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Walking

Walking

Nearly a fifth of Andalucia is protected, the largest proportion of an autonomous region in Spain, reflecting the unspoilt nature of its countryside and the high ecological importance of its territory. The environment department, the Consejería de Medio Ambiente, of the regional Andalucian government is in charge of overseeing the protected areas.

There are plenty of opportunities in Marbella for walking and hiking. Thes are both in the town's parks and gardens or along the seafront prom. Further affield hiking up the concha mountain is a popular achievement.

Malaga coastal path

Senda Litoral de Malaga (Malaga Coastal Path) is a projected 180km path following the entire coast of Malaga province from Manilva to Nerja. More >

Walking guides and books in Andalucia: Andalucía is region where you can enjoy walking in the different natural parks such as Parque Nacional de Sierra Nevada, Sierra de Aracena, Sierra de las Nieves, Montes de Málaga, Sierra de Cazorla and more.

The Gran Senda de Malaga (Great Malaga path) is a long distance footpath that encircles the entire province of Malaga. It has been given the footpath number GR-249 and is divided into 35 stages averaging 18km nominally starting at Malaga City and more or less following the provincial boundary in an anti-clockwise direction. Each stage starts and finishes in a town or village.

The Vía de La Plata is an ancient commercial and pilgrimage path that crosses the west of Spain from north to south, connecting Mérida to Astorga. An extended form begins further south in Seville and reaches north to the coast at Gijón. The path is used by the modern A-66 and the older N-630.

The Camino Mozárabe de Santiago is marked footpath route which serves as way for walkers of pilgrims from parts of Andalucia (other than Sevilla) to join the Via de la Plata or Ruta de la Plata at Mérida and continue north to Santiago de Compostella.

Sendero de los Acantilados is a linear route of around 6km along the coastal footpath that links Barbate to Caños de Meca, with wonderful views along the coast and out to sea. Don't go too the near the cliff edge, since there are sheer drops of up to 100m down to the sea.

A challenging walk leaves from the recreation area Los Quejigales up to Puerta de los Pilones (the large antenna) and from there up to summit of Torrecillo or along the ridge to Cerro Alto and Peñon de los Enamerados and then dropping down to 'Viewpoint of Luis Ceballos' (324.480E 4064.560N) or Puerta Saucillo (324.490E 4065.830N).

As you might expect in a place of such beauty there are many excellent signposted and waymarked senderos (walks). Make sure you have a good map. Details of senderos, maps and walking guides are available in the Sierra's tourist offices and visitors' centres (see information).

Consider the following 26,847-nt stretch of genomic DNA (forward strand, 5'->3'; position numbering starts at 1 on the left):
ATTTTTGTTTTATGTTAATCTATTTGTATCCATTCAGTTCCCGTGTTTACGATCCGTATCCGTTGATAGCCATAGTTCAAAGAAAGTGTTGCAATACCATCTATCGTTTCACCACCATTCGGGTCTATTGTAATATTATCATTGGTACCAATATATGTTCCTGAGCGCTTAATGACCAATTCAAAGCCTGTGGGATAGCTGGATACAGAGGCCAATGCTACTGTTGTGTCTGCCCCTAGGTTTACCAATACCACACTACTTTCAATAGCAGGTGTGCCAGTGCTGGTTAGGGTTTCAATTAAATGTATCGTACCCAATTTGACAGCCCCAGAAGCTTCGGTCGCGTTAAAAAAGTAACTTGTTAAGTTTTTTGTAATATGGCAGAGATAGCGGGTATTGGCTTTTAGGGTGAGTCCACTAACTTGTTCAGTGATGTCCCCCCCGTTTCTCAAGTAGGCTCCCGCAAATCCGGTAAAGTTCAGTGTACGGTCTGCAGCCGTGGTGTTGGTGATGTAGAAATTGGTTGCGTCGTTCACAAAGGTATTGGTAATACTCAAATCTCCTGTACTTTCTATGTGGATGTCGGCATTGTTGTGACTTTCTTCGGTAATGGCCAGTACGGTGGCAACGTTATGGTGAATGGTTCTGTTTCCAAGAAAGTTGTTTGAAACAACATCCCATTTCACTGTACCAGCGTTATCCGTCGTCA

The Via Verde Subbeticas is a southern extention of the Vía Verde of the Olive Oil that originates in Jaen city. The Via Verde Subbeticas covers 56 km, much of it on the fringes of the limestone mountainous area of the Sierras Subbéticas Natural Park. It links a series of beautiful villages, such as Zuheros, Luque and Cabra.

Spain´s Vías Verdes (railway paths) are one of Andalucia´s lesser known rural attractions and a great way to discover the countryside off the sometimes well-beaten track. In the 1960s the Spanish government drastically reduced its regional railway routes and closed down many train lines. Since the early 1990s, the government has been transforming these former railway lines into over 100 routes nationwide

Andalucia is covered with what are known as Vías Pecuarias. They are a network of paths or trails that have been used in prior times traditionally to transport livestock to and from pastureland or to market. They can vary in size from mostly forgotten impassable trails to wider, well-used roads.

Walking is one of the very best ways to discover this beautiful region of Southern Spain, Andalucia. Guy Hunter-Watts offers us a selection of his favourite walks in Andalucia. They are taken from his book "Walking in Andalucia - The best walks in Spain's natural parks". The following walks will take about 3 hours each of slightly longer if you take your time.

The letters GR stand for "Gran Recorrido" (Long Journey). The GR7 is the footpath through Andalucia, which forms part of the European Route No. 4. The route is made up of itineraries, which are designed to avoid crossing or using tarmac roads or any roads used by traffic, wherever possible.

Andalucia is well known for its sunshine, beaches and amazing rural and cultural attractions - but what about skiing? In fact, there is a thriving downhill skiing industry thanks to the world-class station in Sierra Nevada. Few, however, are aware that this region is also cultivating cross-country ski (also known as Nordic skiing, as opposed to Alpine - downhill), and that we have excellent athletes in training who compete not only in the south of Spain, but all over the world.

This shortish circular route takes you round the rocky massif that lies just to the north of the Refugio de Juanar with an optional 45 minute diversion to the top of the jagged ridge of Los Cuchillos, El Picacho de Castillejos (1238m). Even though I’ve graded the walk as Easy/Medium don’t imagine that this is in any way a dull route.

The magnificent mountain known as "La Concha" (the shell) is part of a range that extends across the skyline to the village of Ojén. Take the road to Ojén and turn left into the beautiful park called Juanar, where the mountainside is covered in pine trees, pinsapos, walnut and olive trees, as well as wild orchids - and some wild animals, including Hispanic wild goats, eagles and Royal owls.